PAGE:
Philippine Foreign Secretary Teddy Locsin went further by saying that he has “no fear of war” to resist China’s actions around Thitu island, even if it resulted in World War III.

In a major reversal, the Philippine government has also threatened to raise its 2016 landmark win at an arbitral tribunal at The Hague against China’s sweeping South China Sea claims at the United Nations’ General Assembly.

Filipino fishermen pass by a large Chinese vessel at the disputed Scarborough Shoal. Photo: Reuters/Erik De Castro
Filipino fishermen pass by a large Chinese vessel at the disputed Scarborough Shoal. Photo: Reuters/Erik De Castro

Until now, Duterte’s government has played down the award in a bid to smooth relations with China. Beijing has disputed the judgement and made clear through its recent actions that there is no enforcement mechanism behind the ruling.

Strategic experts believe that China is deploying a “cabbage strategy”, whereby it systematically surrounds, swarms and suffocates other claimant states’ supply-lines in the contested sea. The strategy’s objectives are achieved through a multi-layer deployment of Chinese military and paramilitary forces to disputed areas.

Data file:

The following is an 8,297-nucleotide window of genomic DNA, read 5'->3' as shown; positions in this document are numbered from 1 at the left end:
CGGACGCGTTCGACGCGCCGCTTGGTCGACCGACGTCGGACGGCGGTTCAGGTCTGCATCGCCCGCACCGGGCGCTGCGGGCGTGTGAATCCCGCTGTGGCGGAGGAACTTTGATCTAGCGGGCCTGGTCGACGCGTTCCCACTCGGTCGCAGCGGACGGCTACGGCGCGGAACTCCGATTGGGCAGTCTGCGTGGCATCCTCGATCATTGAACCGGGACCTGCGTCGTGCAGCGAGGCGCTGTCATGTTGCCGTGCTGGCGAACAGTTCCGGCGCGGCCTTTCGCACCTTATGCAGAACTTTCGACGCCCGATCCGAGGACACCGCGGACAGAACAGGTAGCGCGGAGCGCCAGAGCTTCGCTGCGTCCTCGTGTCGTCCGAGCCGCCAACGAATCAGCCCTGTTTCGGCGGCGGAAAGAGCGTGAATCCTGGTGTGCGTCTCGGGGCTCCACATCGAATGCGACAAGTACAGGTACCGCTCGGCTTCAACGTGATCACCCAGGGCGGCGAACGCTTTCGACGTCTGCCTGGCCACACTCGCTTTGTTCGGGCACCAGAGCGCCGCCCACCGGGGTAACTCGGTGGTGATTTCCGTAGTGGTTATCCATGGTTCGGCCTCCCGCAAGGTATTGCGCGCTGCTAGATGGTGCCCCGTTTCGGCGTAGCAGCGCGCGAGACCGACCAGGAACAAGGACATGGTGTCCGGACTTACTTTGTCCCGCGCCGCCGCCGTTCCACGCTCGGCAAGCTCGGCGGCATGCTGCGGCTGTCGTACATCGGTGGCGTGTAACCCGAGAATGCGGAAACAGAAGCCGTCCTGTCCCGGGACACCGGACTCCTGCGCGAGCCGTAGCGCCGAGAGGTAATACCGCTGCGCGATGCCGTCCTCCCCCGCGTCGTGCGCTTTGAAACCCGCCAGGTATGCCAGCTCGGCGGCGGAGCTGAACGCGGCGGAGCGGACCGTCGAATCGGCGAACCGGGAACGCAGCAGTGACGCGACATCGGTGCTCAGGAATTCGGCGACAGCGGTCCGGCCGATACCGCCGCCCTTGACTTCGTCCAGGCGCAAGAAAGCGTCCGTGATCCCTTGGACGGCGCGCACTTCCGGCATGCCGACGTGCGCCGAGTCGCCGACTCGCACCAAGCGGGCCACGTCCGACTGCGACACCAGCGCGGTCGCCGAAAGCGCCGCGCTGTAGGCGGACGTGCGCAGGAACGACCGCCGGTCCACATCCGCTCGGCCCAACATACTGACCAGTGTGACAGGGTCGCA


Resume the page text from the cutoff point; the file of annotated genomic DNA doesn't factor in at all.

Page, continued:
Chinese generals have publicly acknowledged the strategy in previous press interviews.

“For those small islands, only a few troopers are able to station on each of them, but there is no food or even drinking water there,” Chinese Major General Zhang Zhaozhong said in a 2013 interview with China Central Television, openly boasting at the time about China’s long-term strategic plan to dominate the South China Sea.

“If we carry out the ‘cabbage strategy’, you will not be able to send food and drinking water onto the islands. Without the supply for one or two weeks, the troopers stationed there will leave the islands on their own. Once they have left, they will never be able to come back,” the prominent Chinese defense expert said.

He described Philippine-occupied land features such as the Thitu and Loita islands as “inherent Chinese territories”, which have been “illegally occupied by the Philippines” and “stolen”, but can “be returned” to China through so-called gray zone operations, where force and coercion are deployed short of igniting an actual war.

China paramilitary armada is also likely monitoring and seeking to restrict the Philippines’ ongoing efforts to maintain and upgrade its facilities on the lightly populated Thitu island, strategic experts say.

A view of Philippine occupied (Pag-asa) Thitu island in disputed South China Sea April 21, 2017. REUTERS/Erik De Castro - RTS1392X